Awareness and Survival – Did You See That…

Ask yourself, why am I busy storing, planning and preparing while most of my neighbors and friends continue with their casual, routine lifestyles? The answer can be explained with one simple word: AWARENESS.

Does that mean we are living under constant fear, awaiting the next SHTF event? Because of our increased awareness we have a greater understanding, and the knowledge to be able to respond properly to these events. The more you know about a potentially fearful encounter, the more aware you become; the more likely you will survive. If we live under fear we often make irrational and spontaneous choices. In awareness mode, we can make choices based on knowledge, and clear, calm thinking.

Prepping For the Frugal Minded

Many of us want to be prepared as much as possible when the crap hits the fan. A favorite and another practical method of obtaining items that may of be of such interest is visiting your local recycling center. I have been making frequent visits (every 7-14 days)to a local recycling center for the last 5 plus years. I was and still am amazed at what items end up there. Some of these items can be very useful and others you may want to just to pick them up for a resale. I have found by selling a few of my finds it is a good way to help subsidize your other purchases. Or just hang on to them for bartering items down the road. Scrap prices do fluctuate and depending what the item is made out of, will be a factor when purchasing. But typically all my purchases are around five to ten cents on the dollar of what the item would cost elsewhere. Except for scrap, I pay around twice what they pay out. Keeping in mind that this article is more about acquiring and not on construction or refurbishing items.

Advice for the newly awakened and overwhelmed

There are many aspects of personal preparedness that make sense, and I know firsthand that once you take a trip down the rabbit hole, the path to preparedness can be daunting at best, if not completely overwhelming. To this overwhelming state of mind, I wish to remind everyone that you must walk before you can run. I know it sounds obvious, but once you start “waking up” to the real world we find ourselves in many are drawn into panic because there is so much to do and seemingly so little time.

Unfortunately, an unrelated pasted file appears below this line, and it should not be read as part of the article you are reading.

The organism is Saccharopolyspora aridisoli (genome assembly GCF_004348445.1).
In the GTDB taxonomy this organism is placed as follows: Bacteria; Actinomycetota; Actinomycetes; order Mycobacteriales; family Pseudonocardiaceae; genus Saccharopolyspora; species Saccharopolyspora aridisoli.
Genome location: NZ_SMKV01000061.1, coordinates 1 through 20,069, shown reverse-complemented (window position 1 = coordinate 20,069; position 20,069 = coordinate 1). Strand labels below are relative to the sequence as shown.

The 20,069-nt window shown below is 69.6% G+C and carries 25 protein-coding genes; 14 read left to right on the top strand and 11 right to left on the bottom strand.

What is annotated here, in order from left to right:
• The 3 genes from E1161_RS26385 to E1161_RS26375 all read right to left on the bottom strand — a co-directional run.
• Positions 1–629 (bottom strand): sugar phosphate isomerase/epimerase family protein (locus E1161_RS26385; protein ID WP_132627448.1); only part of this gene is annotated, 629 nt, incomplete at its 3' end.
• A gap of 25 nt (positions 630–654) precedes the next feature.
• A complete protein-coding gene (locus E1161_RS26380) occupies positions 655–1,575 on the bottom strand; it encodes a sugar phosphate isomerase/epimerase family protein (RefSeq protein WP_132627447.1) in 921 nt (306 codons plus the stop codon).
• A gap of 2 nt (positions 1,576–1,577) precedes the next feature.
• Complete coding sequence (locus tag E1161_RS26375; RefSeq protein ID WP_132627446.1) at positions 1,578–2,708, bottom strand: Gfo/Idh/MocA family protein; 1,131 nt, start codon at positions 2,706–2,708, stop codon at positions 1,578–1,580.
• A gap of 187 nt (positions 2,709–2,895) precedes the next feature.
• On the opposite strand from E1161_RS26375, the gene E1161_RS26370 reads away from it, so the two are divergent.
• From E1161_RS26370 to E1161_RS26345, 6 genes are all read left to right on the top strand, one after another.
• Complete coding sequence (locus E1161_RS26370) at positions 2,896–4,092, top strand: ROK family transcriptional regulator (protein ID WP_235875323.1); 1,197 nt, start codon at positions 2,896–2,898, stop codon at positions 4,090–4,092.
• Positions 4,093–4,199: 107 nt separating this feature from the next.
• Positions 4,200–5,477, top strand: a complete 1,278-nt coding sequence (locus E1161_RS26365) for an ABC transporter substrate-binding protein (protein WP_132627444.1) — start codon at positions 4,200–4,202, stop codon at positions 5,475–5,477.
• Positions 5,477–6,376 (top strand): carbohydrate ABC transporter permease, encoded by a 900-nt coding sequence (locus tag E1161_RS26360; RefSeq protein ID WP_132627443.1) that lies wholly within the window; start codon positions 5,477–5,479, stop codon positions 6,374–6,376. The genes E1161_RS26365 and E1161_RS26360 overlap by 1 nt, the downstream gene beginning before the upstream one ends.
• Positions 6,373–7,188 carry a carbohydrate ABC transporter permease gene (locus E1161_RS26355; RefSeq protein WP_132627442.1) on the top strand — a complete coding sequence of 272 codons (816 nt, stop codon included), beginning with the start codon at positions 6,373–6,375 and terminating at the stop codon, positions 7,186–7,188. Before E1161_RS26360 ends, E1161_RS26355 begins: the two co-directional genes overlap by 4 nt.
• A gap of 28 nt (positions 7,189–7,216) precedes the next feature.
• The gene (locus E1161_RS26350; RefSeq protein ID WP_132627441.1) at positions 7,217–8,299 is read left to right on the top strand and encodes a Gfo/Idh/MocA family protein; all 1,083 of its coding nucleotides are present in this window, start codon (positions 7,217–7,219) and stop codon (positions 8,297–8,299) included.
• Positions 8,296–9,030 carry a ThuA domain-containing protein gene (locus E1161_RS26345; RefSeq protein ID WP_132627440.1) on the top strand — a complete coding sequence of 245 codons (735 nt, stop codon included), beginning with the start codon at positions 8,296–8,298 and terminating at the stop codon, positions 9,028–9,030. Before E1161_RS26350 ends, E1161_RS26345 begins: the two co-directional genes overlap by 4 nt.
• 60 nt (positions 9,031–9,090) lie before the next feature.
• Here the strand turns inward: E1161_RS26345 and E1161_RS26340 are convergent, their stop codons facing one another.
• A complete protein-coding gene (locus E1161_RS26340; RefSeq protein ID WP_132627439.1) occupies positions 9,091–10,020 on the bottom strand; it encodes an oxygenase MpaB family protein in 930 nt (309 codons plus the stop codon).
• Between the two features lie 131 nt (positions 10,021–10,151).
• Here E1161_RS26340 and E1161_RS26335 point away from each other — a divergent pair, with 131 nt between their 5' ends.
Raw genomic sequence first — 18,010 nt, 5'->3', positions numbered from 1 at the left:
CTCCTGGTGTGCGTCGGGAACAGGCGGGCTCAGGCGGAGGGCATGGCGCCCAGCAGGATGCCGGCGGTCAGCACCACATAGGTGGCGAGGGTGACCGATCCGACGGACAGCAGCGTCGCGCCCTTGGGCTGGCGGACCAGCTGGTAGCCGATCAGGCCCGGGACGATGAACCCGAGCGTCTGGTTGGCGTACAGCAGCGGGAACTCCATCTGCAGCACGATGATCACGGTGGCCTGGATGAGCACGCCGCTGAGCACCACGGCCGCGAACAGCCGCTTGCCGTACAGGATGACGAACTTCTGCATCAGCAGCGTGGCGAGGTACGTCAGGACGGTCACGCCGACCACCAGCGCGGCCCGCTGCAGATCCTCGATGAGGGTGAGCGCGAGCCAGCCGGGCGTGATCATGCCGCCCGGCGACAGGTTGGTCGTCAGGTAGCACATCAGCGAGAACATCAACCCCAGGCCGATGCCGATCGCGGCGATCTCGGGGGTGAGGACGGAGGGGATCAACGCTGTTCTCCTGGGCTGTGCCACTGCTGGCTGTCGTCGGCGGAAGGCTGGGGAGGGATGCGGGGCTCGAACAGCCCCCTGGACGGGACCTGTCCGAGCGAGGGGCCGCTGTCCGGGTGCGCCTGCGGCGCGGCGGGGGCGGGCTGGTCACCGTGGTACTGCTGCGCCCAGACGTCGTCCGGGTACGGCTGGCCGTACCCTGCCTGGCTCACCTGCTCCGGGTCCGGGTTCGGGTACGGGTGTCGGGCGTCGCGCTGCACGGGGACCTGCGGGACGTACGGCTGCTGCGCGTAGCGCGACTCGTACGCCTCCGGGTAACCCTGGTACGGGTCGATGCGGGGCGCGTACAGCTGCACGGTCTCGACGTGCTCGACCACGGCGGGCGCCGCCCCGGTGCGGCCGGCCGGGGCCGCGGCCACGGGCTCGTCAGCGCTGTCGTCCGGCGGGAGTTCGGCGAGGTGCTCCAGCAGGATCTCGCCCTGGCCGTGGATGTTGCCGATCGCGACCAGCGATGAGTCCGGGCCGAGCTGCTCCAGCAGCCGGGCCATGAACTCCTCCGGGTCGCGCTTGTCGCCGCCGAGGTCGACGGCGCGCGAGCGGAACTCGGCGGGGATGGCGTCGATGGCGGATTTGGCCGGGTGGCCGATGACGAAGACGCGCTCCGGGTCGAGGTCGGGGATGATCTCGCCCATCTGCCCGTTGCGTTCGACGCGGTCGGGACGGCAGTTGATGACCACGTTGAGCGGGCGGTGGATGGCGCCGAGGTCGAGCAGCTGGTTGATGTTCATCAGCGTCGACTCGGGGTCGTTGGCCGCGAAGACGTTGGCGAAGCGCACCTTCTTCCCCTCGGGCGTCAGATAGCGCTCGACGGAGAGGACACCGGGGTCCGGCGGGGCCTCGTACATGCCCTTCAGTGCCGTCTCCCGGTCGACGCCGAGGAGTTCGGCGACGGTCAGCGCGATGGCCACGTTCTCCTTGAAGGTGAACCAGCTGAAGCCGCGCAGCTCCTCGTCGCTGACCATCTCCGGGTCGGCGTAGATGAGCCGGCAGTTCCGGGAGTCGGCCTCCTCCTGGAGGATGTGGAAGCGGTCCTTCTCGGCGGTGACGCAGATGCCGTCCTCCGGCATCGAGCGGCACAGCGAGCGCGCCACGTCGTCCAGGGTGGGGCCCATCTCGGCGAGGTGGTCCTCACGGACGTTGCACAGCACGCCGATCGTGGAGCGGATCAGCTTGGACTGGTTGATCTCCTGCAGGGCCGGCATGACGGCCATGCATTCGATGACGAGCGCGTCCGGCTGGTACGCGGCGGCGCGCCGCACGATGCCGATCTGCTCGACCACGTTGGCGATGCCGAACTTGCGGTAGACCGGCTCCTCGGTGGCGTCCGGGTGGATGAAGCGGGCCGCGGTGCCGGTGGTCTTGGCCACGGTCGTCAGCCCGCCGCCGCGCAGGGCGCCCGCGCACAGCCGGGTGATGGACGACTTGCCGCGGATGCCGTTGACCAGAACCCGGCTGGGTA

Where to start? What’s most important? Bug out bags? Food storage? Water purification? HAM radio? Alternative energy systems? Defense “tools”? The list of needs in a SHTF situation is staggering. However, I believe that while all those things (and more) are important, maybe even essential given the scenario, what I see most overlooked is just good ol’ common sense personal safety in the home.

Would Your Children Survive On Their Own?

There is a distinct possibility that something could happen to you during or after a disaster leaving your children or grandchildren on their own. Could they survive? Have you done anything to increase their chances?

Could your children survive on their own after a major disaster or TEOTWAWKI event? What would they do if you were no longer there to care for and protect them? Could they make it on their own – would they know what to do?

Blending prepping into your “normal” lifestyle

I enjoy prepping. I value independence, self sufficiency, and taking responsibility for myself. I consider it a hobby with perks. I like growing my own food, canning, hunting, shooting, reusing or repurposing materials. I love reading apocalyptic fiction as well as survival nonfiction; homesteading, organic gardening, Mother Earth News, Outdoor Life, Guns and Ammo.

But I also live in the “real” world of having a wife, 2.5 kids, full time job, a mortgage, car payments, vacations, soccer, baseball, and gymnastics. Trying to find a balance or better yet an “integration” of the two worlds is what I try to achieve. Not everything can fit in both worlds. But I use this as a guideline. The more integrated I make prepping into my life the more I can work towards being prepared. Here’s how I do it.